Nevertheless, even though more students study A-Level mathematics than any other subject, few female students choose to apply to study mathematics at university. My own research with female A-Level candidates reveals their preference for careers which help others and contribute towards a better society.
However, they often do not appreciate how studying mathematics might help them to realise their dreams by helping thousands, if not millions, of others through research on climate change, medicine, and networks.
We know that the gender gap in mathematical performance starts at a young age, and researchers have suggested that the changing expectations in the curriculum as students progress through their schooling might dissuade girls from continuing to study mathematics at a higher level. At primary school, pupils are expected to master written calculations such as long division and long multiplication to achieve ‘age-related expectations.’ However, to progress further, they also need to be able to solve problems, and this seems to be the point where female students lose out.
It has been argued that the switch from being rewarded for learning procedures to solving problems favours boys over girls, and the persistent gender gap in results for higher-achieving primary pupils appears to add weight to that argument. Effort are being made to encourage more females to consider studying mathematics, including the Maths 4 Girls project which organises school visits from female role models and the careers arm of the Institute of Mathematics and its Applications which organises poster competitions to encourage more school students to think carefully about studying mathematics, both projects which I support. Yet more needs to be done.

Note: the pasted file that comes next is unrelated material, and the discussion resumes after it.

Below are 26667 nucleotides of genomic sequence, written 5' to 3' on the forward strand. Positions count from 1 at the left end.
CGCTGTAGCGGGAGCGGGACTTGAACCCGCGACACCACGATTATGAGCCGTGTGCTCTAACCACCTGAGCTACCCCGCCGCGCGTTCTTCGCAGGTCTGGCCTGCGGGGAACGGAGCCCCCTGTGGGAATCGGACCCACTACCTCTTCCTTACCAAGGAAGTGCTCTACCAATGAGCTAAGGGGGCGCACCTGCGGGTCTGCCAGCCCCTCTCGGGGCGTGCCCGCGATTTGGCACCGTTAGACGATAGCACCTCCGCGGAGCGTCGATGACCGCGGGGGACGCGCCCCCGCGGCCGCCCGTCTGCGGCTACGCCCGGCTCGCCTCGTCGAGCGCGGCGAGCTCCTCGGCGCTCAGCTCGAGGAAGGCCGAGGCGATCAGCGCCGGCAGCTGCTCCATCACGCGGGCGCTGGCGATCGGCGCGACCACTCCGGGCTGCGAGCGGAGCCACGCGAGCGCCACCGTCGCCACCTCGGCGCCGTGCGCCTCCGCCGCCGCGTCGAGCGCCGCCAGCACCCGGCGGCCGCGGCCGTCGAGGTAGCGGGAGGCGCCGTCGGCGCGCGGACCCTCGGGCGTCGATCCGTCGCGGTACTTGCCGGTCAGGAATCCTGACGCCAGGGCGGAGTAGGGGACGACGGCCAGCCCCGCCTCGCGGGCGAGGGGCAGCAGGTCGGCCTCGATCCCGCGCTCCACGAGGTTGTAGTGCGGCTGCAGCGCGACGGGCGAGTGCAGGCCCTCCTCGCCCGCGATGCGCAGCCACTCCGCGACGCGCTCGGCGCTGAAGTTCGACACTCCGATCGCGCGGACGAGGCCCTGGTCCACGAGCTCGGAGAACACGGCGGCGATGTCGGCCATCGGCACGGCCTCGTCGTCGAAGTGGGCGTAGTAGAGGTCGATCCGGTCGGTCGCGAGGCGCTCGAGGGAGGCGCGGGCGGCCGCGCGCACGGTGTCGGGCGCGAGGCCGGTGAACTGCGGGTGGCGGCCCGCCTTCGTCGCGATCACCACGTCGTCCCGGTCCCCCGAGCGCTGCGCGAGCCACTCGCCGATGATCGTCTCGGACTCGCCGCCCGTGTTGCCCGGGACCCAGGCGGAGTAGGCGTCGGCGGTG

Our curriculum and assessment system are designed to value number sense, estimating and problem-solving skills and perhaps rethink the time schools devote to rehearsing written calculations. Otherwise, we risk overlooking the huge potential of our current female students to contribute and build on the work of their predecessors, including Florence Nightingale, Mary Boole, Ada Lovelace, and Julia Gog, among many others.
To continue our recovery from COVID and rebuild our economy, we must embrace the potential of mathematics for developing and embedding the skills and attitudes that our students will need to thrive in their increasingly automated world: a willingness to "play" with numbers, estimate and check their answers; an enthusiasm for solving problems and working together; and an understanding that it’s OK to get stuck sometimes. We can overcome the hurdles that we face by working together as a team.
Article | October 7, 2022
Jeffrey Lee Funk and Gary Smith
Americans once believed that science was on our side. Radar, microwaves, penicillin, helicopters, magnetrons, and nuclear weapons helped win World War II and fight the Cold War against the Soviet Union. Vaccines for polio, smallpox, tetanus, measles, mumps, and rubella literally wiped out diseases that once killed millions. Televisions, polymers, radial tires, Velcro, vinyl, and freezers made our lives more comfortable. Nuclear power promised us energy too cheap to meter.
We celebrated the space program that sent astronauts walking on the moon and splashing back home again. The annual meetings of the American Association for Advances in Science were regularly covered by the media. New electronic products and medical technologies continued to astonish in the 1960s, 1970s and 1980s.